More Serious Adverse Events Seen With Debulking + Systemic Therapy in Metastatic CRC

Despite significant increase in serious adverse events, no difference reported in health-related quality of life
Doctor supports the colon of a person .
Doctor supports the colon of a person .Adobe Stock
Medically Reviewed By:
Mark Arredondo, M.D.

FRIDAY, Oct. 20, 2023 (HealthDay News) -- For patients with multiorgan metastatic colorectal cancer (mCRC), adding maximum tumor debulking to systemic therapy is associated with more serious adverse events but no difference in health-related quality of life (HRQoL), according to a study in the October issue of the Journal of the National Comprehensive Cancer Network.

Lotte Bakkerus, M.D., from the Radboud Institute for Health Sciences in Nijmegen, Netherlands, and colleagues examined HRQoL associated with tumor debulking when added to first-line palliative systemic therapy compared with standard systemic therapy in patients with multiorgan mCRC. Three hundred patients with clinical benefit after three or four cycles of first-line palliative systemic therapy with fluoropyrimidines and oxaliplatin with or without bevacizumab were randomly assigned to maximal tumor debulking followed by systemic therapy versus systemic therapy alone (148 and 152 patients, respectively).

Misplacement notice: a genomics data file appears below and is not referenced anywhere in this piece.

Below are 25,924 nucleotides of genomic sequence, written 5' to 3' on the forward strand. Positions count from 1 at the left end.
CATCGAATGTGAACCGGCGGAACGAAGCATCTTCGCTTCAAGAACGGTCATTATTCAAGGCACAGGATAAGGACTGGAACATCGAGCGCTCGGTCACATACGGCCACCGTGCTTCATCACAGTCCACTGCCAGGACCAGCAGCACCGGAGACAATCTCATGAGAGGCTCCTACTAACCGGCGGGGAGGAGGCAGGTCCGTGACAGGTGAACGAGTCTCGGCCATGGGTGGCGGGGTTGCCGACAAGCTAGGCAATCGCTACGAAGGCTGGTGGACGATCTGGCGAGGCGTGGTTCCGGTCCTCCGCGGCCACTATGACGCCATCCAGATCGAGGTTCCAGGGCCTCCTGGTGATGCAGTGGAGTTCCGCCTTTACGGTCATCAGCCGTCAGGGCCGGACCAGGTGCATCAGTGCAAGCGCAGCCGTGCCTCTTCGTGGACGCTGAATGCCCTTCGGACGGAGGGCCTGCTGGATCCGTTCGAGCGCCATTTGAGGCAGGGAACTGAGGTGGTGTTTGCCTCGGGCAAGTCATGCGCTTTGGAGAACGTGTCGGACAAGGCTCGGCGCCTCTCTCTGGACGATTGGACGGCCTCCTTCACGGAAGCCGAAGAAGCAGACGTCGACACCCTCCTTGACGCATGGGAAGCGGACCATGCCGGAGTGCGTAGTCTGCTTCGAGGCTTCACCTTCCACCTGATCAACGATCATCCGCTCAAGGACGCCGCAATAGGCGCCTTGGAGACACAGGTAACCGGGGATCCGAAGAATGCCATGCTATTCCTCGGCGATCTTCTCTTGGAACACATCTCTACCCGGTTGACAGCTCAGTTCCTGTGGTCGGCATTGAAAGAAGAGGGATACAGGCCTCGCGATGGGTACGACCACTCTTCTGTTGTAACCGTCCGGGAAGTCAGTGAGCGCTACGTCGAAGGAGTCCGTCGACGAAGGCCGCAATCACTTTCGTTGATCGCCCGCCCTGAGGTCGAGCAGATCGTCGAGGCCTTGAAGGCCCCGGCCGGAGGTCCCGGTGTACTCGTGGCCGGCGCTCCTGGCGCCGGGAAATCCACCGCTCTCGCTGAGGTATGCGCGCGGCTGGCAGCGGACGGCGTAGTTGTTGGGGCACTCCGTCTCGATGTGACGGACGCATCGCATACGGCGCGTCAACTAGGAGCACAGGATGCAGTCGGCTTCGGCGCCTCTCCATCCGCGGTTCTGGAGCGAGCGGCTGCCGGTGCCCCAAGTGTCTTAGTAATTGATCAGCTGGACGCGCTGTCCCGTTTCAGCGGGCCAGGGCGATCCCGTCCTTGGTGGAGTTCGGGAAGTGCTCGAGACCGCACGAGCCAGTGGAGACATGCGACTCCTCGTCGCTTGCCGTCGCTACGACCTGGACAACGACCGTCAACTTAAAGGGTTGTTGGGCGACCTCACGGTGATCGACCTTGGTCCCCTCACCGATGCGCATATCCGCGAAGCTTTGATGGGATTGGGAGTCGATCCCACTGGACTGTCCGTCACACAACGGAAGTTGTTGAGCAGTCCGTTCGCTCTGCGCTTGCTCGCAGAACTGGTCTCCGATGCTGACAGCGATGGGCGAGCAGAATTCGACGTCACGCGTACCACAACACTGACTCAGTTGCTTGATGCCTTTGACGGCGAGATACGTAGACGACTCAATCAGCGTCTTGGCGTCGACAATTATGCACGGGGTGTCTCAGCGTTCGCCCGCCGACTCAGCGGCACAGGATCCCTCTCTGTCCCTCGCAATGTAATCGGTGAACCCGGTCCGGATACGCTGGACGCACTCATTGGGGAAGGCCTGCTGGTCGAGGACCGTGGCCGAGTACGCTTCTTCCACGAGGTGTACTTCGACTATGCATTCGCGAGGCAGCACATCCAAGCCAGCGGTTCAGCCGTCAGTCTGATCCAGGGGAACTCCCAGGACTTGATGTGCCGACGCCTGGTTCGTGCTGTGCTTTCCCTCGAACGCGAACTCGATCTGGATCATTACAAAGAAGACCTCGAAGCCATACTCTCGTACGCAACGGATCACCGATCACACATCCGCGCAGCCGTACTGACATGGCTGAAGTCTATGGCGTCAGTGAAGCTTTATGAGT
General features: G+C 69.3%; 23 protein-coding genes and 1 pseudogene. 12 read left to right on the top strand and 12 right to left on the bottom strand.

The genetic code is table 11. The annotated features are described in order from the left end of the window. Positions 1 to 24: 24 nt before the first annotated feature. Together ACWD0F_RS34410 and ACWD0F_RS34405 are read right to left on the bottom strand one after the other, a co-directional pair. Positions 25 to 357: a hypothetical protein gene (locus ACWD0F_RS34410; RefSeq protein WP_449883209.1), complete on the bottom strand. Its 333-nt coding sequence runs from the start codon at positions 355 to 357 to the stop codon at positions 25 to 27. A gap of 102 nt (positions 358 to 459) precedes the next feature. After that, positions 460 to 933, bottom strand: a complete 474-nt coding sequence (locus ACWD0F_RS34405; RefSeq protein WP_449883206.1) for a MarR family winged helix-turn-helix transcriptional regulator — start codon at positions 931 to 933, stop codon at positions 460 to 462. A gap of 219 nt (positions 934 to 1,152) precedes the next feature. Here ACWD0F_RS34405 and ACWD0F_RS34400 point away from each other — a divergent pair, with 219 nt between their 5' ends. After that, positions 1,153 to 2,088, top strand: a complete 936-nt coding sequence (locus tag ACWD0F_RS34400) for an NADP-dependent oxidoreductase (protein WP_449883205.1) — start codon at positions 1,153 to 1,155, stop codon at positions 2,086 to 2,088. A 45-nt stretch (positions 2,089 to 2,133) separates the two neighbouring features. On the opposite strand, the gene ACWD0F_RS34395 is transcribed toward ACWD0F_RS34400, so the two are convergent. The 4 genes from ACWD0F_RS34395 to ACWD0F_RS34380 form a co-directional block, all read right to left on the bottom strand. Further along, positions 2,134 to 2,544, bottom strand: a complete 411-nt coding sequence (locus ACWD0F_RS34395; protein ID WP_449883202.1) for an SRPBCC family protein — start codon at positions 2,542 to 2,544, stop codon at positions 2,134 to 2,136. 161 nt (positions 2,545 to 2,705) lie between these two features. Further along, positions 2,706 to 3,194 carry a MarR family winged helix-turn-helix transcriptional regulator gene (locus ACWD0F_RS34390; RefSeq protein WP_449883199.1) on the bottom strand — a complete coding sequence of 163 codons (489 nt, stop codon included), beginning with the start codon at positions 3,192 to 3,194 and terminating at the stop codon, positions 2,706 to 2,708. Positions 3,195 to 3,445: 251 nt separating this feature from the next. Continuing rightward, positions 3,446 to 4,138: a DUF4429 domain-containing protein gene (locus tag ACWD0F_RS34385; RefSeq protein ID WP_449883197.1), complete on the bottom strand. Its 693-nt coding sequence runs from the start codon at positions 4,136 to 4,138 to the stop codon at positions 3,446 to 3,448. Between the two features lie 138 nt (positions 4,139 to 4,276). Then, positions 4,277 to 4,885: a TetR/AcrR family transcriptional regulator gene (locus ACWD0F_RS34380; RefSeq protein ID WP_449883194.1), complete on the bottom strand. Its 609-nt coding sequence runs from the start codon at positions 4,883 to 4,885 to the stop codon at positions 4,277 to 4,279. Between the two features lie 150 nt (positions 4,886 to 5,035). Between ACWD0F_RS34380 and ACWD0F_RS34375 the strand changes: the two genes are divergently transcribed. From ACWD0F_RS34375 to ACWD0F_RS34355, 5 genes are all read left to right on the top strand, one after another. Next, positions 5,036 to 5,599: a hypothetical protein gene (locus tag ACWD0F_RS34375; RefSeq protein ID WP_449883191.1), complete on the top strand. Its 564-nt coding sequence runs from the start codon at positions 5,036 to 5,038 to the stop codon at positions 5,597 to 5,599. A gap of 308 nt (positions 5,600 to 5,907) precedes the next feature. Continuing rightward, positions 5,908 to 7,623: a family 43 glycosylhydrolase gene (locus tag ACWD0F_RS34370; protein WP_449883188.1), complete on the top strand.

The researchers found that when tumor debulking therapy was added to systemic therapy, there were no statistically significant or clinically relevant differences in HRQoL or fatigue. For patients in both study arms, there was no difference in HRQoL after one year of treatment versus at the time of randomization. Serious adverse events were experienced twice as often by patients in the intervention arm versus the standard arm.

"Given the considerable amount of complications from local treatment, we had expected to see a bigger impact on overall and persistent quality of life in the experimental group," Bakkerus said in a statement. "The fact that local therapy-associated serious side effects did not translate to a noticeable dip in the patients' perceived quality of life is quite intriguing and warrants further exploration."

Abstract/Full Text

Related Stories

No stories found.